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Reborn as a Vending Machine, Now I Wander the Dungeon, Vol. 1 – Light Novel Review

We’ve established before that I’ll pick up books for the sheer WTFery of their titles alone.

That said, there was no way I was going to skip Hirukawa’s Reborn as a Vending Machine, Now I Wander the Dungeon, Volume 1 (illustrated by Ituwa Kato). πŸ˜„

In Reborn as a Vending Machine, our nameless protagonist is a vending machine enthusiast (yes), who’s crushed to death when he tries to catch a falling vending machine (yes), and wakes up in a fantasy world with the brand new body of … a vending machine (but you guessed that already).

He can’t move on his own. He can only talk in canned vending machine phrases like “Insert coins” or “Get one free with a winner.” And though he can convert money into magical points to fuel himself, he’s in the middle of a forest and running out of power. Fortunately, along comes the adventurer Lammis. She’s a cute, sweet girl, and despite her size, her Blessing of Might allows her to pick him up like it’s nothing and take him to her home settlement – where she and her fellow villagers are fascinated by this new magical item. 😯

And, well, being a vending machine enthusiast in a vending machine’s body, he decides to do the natural thing – and become the best darn vending machine he can possibly be. 😊

I’ve had such hit and miss experiences with light novels that my only real hope for this book was “Please be readable, 😬” so it was a delight to discover that the novel was not only readable, but unexpectedly charming (and followed by Volumes 2 and 3). πŸ˜€

I mean, you have to admit there’s something endearing and admirable about a character who wakes up as an inanimate object and goes “Welp, this is my life now. Might as well be good at it.” And as absurd as the setup is, in the context of its own world, it actually works quite well.

Like most isekai (“another world”) stories, this one features a character stat and magic system where characters can take special abilities (here called Blessings) and amass points to level up. This is how Boxxo, as he’s christened by Lammis and the others, gains his Force Field (ever useful when thieves and monsters try to break into him). He also uses his converted points not only to power himself, but to upgrade his vending machine body to become more durable, and to add new items for villagers to buy from him. He has access to any item he bought from a vending machine before he died, and they’re all novelties to the characters in this fantasy setting – not to mention useful. Soon he finds himself being taken on campaigns to feed adventuring parties in the field, being asked to provide unique items to help out in the settlement, and so on.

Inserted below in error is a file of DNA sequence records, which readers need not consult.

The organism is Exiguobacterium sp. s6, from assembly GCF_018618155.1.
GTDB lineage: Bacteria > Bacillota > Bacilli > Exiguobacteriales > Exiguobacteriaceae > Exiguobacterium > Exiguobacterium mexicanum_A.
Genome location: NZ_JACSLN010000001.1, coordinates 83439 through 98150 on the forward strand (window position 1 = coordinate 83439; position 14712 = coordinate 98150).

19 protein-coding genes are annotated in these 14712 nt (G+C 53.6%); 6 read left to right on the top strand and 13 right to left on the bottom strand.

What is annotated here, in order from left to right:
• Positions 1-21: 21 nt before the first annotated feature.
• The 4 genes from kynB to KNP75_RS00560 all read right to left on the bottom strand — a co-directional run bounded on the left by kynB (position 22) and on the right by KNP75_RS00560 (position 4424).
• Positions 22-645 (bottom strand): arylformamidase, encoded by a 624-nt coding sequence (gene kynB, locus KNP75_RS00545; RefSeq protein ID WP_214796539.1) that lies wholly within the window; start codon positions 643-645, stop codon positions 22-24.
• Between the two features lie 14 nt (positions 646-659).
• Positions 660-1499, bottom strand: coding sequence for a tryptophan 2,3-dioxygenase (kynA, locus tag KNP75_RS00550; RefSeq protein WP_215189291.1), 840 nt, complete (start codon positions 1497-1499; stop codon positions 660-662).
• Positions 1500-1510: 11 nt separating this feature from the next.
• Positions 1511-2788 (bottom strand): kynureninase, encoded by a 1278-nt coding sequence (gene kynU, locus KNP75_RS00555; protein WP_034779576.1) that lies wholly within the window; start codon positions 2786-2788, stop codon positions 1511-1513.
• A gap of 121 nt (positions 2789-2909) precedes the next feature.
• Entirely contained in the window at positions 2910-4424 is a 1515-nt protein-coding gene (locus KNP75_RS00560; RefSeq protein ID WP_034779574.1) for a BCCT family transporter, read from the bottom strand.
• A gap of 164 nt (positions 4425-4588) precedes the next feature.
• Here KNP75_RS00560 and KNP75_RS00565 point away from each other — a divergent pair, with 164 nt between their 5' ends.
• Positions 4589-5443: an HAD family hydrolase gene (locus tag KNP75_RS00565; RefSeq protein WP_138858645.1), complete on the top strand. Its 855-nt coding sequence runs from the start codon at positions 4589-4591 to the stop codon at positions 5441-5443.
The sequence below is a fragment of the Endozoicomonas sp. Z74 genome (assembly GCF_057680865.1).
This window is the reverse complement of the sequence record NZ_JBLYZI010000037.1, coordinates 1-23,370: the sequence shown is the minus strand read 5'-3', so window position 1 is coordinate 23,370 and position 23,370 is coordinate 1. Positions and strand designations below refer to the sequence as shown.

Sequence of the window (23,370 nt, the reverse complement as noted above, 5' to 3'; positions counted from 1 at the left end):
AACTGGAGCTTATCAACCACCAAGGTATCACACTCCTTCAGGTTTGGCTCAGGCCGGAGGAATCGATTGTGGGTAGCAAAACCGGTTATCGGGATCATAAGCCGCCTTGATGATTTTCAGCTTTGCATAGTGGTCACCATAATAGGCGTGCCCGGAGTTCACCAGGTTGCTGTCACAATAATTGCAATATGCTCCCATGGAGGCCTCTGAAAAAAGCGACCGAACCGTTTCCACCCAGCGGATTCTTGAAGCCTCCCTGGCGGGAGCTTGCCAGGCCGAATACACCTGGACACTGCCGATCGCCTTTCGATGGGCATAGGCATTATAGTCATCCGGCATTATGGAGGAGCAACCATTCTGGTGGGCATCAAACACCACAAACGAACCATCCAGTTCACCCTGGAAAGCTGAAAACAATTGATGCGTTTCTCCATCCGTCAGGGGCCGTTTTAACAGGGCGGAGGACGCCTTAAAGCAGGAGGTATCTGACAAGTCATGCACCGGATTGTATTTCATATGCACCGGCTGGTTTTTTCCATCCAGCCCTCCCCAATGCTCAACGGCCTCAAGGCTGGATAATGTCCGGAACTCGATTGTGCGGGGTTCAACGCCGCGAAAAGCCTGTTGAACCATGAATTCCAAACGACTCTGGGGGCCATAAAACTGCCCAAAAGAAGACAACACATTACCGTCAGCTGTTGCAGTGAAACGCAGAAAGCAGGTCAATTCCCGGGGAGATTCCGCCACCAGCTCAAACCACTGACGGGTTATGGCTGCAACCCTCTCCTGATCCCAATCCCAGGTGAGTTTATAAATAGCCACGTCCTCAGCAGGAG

The story is a simple, almost slice-of-life one (the major problem at the climax is that Boxxo gets stolen and…well, he can’t move on his own) but Boxxo himself carries it with his upbeat characterization and resourcefulness. It’s fun to see how he solves problems by choosing what to offer his customers, and his past life as a vending machine enthusiast is evident in how he chooses the products. (Several sections go into minor detail about the manufacturers of certain products and why said products were designed the way they were.) The direr situations in which he finds himself also require him to think quickly, to determine how to best spend his limited magic points for defensive upgrades, often mid-danger.

The other characters are fun, too, but frankly they’re just anime archetypes, and in fact a lot of the episodic situations of the story follow similar familiar tropes. (There’s a bathhouse scene, naturally. And speaking of such content, some of the illustrations are pretty obviously aimed at readers who like boobs, but the novel itself never gets more scandalous than Boxxo being embarrassed about being in the presence of said boobs.)

All in all, for an isekai fan who’s looking for something light, fun, and just a little different, Reborn as a Vending Machine, Now I Wander the Dungeon, Volume 1 is worth a read. To my own surprise, I’ll be buying the next two volumes, because familiar as it may be, there’s something just that delightful about the story of little vending machine that could. 😊

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